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Experience Report: Running FIT and Fitnesse with Ruby

by J. B. Rainsberger on Oct 05, 2006 |
Ron Jeffries and Chet Hendrickson are widely-recognized contributors to the Extreme Programming community.  Yesterday Ron wrote about their experience installing and configuring Ruby/Fit, then Fitnesse on top of it  This article is part of a continuing series one could call "Extreme Programming Adventures in Ruby", after Ron's last book by a similar name.  It chronicles a story similar to my own when I attempted the same thing a few months ago.

In this article, you can see how Ron and Chet...
  • download and install the latest version of Fitnesse
  • find out the hard way what software Fitnesse depends on
  • install Ruby/Fit, now available as a Rubygem
  • create web pages in Fitnesse for tests
  • use the built-in fixtures that ship with Ruby/Fit
  • write their own custom fixture Ruby
In typical Ron Jeffries style, you get an entire blow-by-blow account, mostly unedited.  Every mistake, every triumph, every bit of learning.  While they don't write any code for any particular application or project, the fact that it takes them more than one sitting to set up Ruby/Fit and Fitnesse reminds us that development infrastructure requires real effort to set up, and we should not take that effort for granted.  In a similar vein, a regular activity is emerging in Pittsburgh, Pennsylvania where attendees come to spend the day learning how to set up complete development environments and deploy an empty application on various platforms, such as Windows/Websphere/DB2 and LAMP.  For agile practitioners, this is essential "Iteration 0" work.

As usual, Ron and Chet's explorations end with more questions than answers.  Ron writes:
  • We haven't built any real model code.  Right now, our fixtures are doing the work.  Frankly, I like that fact.  When I've seen teams using Fit or FitNesse, they often have built some object or objects, and start trying to build a fixture that interfaces to those objects.  It can take a long time before the test runs.  Working as we did, it's a lot like the "fake it till you make it" practice in Test-Driven Development.  Our test runs ... it's just not talking to many real objects yet.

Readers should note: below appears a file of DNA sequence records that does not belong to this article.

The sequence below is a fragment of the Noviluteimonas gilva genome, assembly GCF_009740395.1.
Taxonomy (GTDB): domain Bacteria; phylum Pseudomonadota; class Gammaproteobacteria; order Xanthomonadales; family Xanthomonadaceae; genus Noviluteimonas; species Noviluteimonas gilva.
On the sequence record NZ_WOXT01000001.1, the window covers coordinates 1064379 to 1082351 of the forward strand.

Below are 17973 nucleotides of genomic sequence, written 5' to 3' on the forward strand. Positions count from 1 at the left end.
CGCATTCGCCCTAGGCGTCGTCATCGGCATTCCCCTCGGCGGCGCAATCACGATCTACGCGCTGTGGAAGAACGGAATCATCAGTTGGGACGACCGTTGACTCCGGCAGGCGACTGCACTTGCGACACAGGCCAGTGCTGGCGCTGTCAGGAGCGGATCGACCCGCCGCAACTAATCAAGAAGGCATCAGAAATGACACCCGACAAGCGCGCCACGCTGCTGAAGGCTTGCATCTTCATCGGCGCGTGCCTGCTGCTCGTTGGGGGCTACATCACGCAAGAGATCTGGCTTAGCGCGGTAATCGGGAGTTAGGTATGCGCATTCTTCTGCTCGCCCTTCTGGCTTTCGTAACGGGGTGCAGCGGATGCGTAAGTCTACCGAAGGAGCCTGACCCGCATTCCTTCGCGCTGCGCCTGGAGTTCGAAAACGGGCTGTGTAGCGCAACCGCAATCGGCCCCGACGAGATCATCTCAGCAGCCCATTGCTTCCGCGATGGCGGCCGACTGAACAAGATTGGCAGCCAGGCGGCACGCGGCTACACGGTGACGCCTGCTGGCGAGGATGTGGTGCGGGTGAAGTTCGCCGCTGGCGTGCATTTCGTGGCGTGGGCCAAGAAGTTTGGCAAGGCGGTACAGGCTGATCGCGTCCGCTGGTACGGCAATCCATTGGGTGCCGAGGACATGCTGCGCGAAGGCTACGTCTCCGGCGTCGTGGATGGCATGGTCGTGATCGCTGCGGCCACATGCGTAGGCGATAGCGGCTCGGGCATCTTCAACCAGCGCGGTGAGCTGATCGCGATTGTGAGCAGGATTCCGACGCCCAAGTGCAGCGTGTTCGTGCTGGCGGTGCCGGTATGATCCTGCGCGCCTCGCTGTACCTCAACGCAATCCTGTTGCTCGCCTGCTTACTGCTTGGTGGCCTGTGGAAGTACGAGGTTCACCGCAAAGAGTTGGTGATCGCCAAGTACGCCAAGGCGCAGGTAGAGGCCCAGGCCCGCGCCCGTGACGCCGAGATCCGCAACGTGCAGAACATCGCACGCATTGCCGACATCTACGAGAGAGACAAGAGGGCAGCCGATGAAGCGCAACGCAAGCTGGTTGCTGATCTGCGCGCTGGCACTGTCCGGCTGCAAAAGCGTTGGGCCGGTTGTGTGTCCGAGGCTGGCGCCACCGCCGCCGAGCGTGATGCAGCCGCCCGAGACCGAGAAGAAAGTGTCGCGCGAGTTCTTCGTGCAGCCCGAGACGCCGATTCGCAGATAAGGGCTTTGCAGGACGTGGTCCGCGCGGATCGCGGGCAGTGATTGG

• We need to learn more about fixtures.  There aren't many fixtures available for Ruby Fit / FitNesse.  If we get smarter than we are right now, maybe we can get involved in trying to create some. In any case, we need to learn what's there and how to use them.
  • We should take a look at how to organize tests and what to do with them.  That will require us to figure out some little kind of application.
  • ... and probably much, much more ...
Ron Jeffries XProgramming.com site has an RSS feed if you'd like to follow the ongoing saga.  You just might learn a thing or two.

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Clarification by Greg Akins

The efforts in Pittsburgh, PA are part of the Pittsburgh Coding Dojo. So far we are just having monthly, 2 hour meetings. The Iteration 0 effort is in the works, but we haven't actually had one yet.

If anyone is interested, more details can be found at pghcodingdojo.org

Greg Akins
pghcodingdojo.org

Ruby Book List by Pat Eyler

Ron and Chet's list, to which you link, is woefully out of date (2002). Two of the books on it are in, or almost in, second editions and the third is largely ignored these days. You might want to drop the link, or (at least) warn your readers.

Re: Ruby Book List by Deborah Hartmann

Thanks :-)

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